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Roe v. Arch Coal, Inc.

United States District Court, E.D. Missouri, Eastern Division

August 4, 2017

DOUGLAS R. ROE, ELMER BUSH, RONALD K. HUFF and JEROME MCLAUGHLIN on behalf of themselves and the Arch Coal, Inc. Employee Thrift Plan, and/or on behalf of a class consisting of similarly situated participants of the Plan, Plaintiffs,
ARCH COAL, INC., et al., Defendants.



         This matter is before the Court on the separate motions of the Arch Defendants[1] and Mercer Trust Company to dismiss the plaintiffs' amended complaint for failure to state a claim. Plaintiffs have responded, and the issues are fully briefed.

         I. Background

         Plaintiffs Douglas R. Roe, Elmer Bush, Ronald K. Huff, and Jerome McLaughlin, individually and as representatives of the Arch Coal, Inc. Employee Thrift Plan (the Plan), bring this consolidated class action pursuant to §§ 404, 405, 409 and 502 of the Employee Retirement Income Security Act of 1974 (ERISA), 29 U.S.C. §§ 1104, 1105, 1109 and 1132. Plaintiffs claim that the defendants breached duties of prudence and loyalty in administering the Plan. The defendants are Arch Coal, its directors, the company officers who served as Plan Administrator and/or on the Retirement Committee (collectively, the Arch Defendants), and Mercer Trust, the Plan's trustee. The Plan is a retirement savings plan which required the Arch Coal Stock Fund (the Fund) to include Arch Coal stock as one of the investment options offered to Plan participants. During the period July 27, 2012 to November 12, 2015 (the Class Period), Arch Coal was the sponsor of the Plan.

         According to the amended complaint, the Plan and its participants suffered tens of millions of dollars of losses during the Class Period, as the market price of Arch Coal Stock fell from approximately $680.00 on July 27, 2012 to $1.42 on November 12, 2015. On or about November 12, 2015, the Plan's investment in the Fund was forcibly liquidated. Before and during the Class Period “massive amounts of publicly-available information” about the collapse of the coal industry in general, and Arch Coal in particular, was generated. [Doc. #43, ¶6, 9-10, 85-399]. On January 11, 2016, Arch Coal filed for bankruptcy. Plaintiffs claim that the defendants failed to protect the interests of the Plan's participants and beneficiaries, in violation of the defendants' legal obligations under ERISA.

         II. Legal Standard

         The purpose of a motion to dismiss under Rule 12(b)(6) is to test the legal sufficiency of the complaint. Fed.R.Civ.P. 12(b)(6). The factual allegations of a complaint are assumed true and construed in favor of the plaintiff, “even if it strikes a savvy judge that actual proof of those facts is improbable.” Bell Atlantic Corp. v. Twombly, 550 U.S. 544, 556 (2007) (citing Swierkiewicz v. Sorema N.A., 534 U.S. 506, 508 n.1 (2002)); Neitzke v. Williams, 490 U.S. 319, 327 (1989) (“Rule 12(b)(6) does not countenance . . . dismissals based on a judge's disbelief of a complaint's factual allegations.”); Scheuer v. Rhodes, 416 U.S. 232, 236 (1974) (stating that a well-pleaded complaint may proceed even if it appears “that a recovery is very remote and unlikely”). The issue is not whether the plaintiff will ultimately prevail, but whether the plaintiff is entitled to present evidence in support of his claim. Scheuer, 416 U.S. at 236. A viable complaint must include “enough facts to state a claim to relief that is plausible on its face.” Twombly, 550 U.S. at 570; see Id. at 563 (stating that the “no set of facts” language in Conley v. Gibson, 355 U.S. 41, 45-46 (1957), “has earned its retirement”); see also Ashcroft v. Iqbal, 556 U.S. 662, 678-84 (2009) (holding that the pleading standard set forth in Twombly applies to all civil actions). “Factual allegations must be enough to raise a right to relief above the speculative level.” Twombly, 550 U.S. at 555.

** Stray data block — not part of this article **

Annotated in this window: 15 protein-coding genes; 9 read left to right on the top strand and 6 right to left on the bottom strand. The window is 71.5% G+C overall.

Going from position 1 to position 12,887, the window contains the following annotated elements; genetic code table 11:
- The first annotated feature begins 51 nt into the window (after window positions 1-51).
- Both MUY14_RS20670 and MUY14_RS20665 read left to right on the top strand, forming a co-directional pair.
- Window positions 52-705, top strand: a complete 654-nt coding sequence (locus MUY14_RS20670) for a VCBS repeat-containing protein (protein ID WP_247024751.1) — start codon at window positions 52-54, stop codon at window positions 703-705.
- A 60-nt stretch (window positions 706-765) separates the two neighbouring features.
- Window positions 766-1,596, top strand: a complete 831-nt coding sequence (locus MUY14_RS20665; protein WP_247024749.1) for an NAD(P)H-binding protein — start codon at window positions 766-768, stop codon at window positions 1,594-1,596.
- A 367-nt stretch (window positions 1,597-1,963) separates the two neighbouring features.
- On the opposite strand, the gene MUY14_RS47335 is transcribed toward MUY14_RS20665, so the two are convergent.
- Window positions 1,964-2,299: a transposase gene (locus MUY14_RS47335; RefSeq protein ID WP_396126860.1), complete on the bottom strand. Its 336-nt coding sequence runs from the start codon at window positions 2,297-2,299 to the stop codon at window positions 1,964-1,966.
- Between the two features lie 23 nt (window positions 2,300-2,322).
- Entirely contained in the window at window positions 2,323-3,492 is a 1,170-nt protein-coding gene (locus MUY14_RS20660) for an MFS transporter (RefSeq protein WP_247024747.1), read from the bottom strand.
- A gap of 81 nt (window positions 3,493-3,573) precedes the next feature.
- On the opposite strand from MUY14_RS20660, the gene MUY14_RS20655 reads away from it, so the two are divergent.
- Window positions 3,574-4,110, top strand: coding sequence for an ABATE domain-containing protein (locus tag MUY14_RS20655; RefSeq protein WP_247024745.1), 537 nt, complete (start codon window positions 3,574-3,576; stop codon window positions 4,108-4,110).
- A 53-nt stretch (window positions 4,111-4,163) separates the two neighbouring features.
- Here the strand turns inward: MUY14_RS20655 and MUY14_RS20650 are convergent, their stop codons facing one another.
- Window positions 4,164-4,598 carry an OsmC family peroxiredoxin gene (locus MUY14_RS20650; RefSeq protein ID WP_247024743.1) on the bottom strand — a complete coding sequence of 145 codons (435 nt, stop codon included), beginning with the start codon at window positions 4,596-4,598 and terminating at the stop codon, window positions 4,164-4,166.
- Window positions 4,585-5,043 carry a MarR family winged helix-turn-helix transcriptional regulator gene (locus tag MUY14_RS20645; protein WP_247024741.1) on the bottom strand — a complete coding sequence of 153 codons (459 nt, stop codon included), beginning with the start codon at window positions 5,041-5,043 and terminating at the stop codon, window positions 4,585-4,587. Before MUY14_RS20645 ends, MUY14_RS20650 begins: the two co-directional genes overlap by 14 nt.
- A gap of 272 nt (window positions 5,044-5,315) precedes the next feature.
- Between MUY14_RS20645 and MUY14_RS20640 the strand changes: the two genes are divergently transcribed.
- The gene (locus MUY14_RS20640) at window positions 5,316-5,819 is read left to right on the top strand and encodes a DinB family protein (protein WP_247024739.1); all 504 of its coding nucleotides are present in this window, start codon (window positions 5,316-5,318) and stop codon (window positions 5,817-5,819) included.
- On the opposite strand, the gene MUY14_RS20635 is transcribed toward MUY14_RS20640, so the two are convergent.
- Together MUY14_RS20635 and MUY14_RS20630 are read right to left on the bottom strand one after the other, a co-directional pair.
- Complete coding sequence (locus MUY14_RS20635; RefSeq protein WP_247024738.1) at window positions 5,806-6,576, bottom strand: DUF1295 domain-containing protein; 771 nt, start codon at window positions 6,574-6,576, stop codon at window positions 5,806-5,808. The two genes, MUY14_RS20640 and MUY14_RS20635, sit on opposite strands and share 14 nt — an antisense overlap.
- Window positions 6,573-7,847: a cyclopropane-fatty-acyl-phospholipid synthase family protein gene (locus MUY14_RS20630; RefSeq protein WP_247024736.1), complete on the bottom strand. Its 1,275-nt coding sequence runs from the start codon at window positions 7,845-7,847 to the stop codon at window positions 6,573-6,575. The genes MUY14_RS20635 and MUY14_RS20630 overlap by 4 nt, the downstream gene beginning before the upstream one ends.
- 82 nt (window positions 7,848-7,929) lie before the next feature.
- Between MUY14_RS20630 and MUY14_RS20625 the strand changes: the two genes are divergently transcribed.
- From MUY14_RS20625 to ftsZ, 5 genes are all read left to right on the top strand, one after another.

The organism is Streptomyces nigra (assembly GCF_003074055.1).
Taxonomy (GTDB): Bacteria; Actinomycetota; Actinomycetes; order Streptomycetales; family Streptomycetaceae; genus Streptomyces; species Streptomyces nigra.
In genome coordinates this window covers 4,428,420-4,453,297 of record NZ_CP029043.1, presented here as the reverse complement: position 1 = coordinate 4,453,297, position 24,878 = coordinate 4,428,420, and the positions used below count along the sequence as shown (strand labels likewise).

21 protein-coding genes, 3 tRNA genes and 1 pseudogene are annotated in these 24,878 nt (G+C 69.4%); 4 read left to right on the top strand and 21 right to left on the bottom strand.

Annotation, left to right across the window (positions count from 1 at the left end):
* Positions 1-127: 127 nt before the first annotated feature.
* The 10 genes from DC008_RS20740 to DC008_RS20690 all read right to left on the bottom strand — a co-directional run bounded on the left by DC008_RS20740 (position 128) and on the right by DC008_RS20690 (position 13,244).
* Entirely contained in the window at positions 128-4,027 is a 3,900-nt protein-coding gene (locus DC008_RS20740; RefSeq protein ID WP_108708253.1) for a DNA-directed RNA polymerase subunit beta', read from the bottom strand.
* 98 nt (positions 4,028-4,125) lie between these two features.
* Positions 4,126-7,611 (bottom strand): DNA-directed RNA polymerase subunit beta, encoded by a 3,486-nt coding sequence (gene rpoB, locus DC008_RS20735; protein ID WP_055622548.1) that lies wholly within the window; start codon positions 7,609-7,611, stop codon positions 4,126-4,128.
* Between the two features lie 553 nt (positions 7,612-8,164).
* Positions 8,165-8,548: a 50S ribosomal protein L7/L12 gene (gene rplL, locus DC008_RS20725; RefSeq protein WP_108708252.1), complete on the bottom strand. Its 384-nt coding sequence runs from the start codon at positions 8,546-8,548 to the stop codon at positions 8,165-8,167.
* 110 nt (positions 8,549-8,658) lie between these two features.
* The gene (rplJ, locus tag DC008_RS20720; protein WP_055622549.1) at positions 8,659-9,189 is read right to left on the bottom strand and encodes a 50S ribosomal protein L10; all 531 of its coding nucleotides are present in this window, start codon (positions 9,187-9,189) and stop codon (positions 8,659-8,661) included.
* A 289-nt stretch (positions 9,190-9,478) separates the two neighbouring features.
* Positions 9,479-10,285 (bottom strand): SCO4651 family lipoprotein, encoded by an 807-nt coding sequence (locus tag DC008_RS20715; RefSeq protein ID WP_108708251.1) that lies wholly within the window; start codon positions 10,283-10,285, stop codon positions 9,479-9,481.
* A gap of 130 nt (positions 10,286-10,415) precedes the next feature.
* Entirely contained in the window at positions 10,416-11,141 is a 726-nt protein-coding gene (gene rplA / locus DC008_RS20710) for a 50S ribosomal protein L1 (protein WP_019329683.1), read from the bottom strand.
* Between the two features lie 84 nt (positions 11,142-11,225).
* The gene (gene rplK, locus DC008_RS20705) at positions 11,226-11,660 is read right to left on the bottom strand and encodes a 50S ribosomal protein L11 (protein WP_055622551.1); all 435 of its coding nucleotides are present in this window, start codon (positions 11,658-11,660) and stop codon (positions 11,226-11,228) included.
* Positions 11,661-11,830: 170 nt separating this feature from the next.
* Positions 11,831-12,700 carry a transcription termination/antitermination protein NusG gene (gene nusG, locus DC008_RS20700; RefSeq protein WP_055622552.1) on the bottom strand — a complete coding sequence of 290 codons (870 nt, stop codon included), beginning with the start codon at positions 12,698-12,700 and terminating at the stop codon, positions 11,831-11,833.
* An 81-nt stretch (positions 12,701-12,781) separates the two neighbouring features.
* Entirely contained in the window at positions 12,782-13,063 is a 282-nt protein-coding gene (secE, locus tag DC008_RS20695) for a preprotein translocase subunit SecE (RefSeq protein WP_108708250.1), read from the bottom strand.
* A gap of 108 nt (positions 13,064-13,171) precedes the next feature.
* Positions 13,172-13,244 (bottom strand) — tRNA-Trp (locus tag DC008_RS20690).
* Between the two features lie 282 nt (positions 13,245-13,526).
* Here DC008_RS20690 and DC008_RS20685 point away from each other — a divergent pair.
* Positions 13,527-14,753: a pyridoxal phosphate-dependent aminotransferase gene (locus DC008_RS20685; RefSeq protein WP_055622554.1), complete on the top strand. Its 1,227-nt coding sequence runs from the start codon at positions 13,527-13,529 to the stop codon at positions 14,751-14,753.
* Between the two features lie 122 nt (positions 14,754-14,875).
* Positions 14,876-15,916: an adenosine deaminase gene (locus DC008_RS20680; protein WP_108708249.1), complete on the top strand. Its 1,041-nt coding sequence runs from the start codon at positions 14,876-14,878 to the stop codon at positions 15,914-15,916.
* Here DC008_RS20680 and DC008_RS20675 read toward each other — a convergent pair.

II. Discussion

         A. Count I

         ERISA imposes duties of loyalty and prudence on a plan fiduciary. 29 U.S.C. § 1104(a)(1)(A)-(B). The duty of prudence requires the fiduciary to act “with the care, skill, prudence, and diligence under the circumstances then prevailing that a prudent [person] acting in a like capacity and familiar with such matters would use in the conduct of an enterprise of a like character and with like aims.” 29 U.S.C. § 1104(a)(1)(B). The duty of prudence includes choosing wise investments and monitoring investments to remove imprudent ones. Tibble v. Edison Int'l, 135 S.Ct. 1823, 1828-1829 (2015).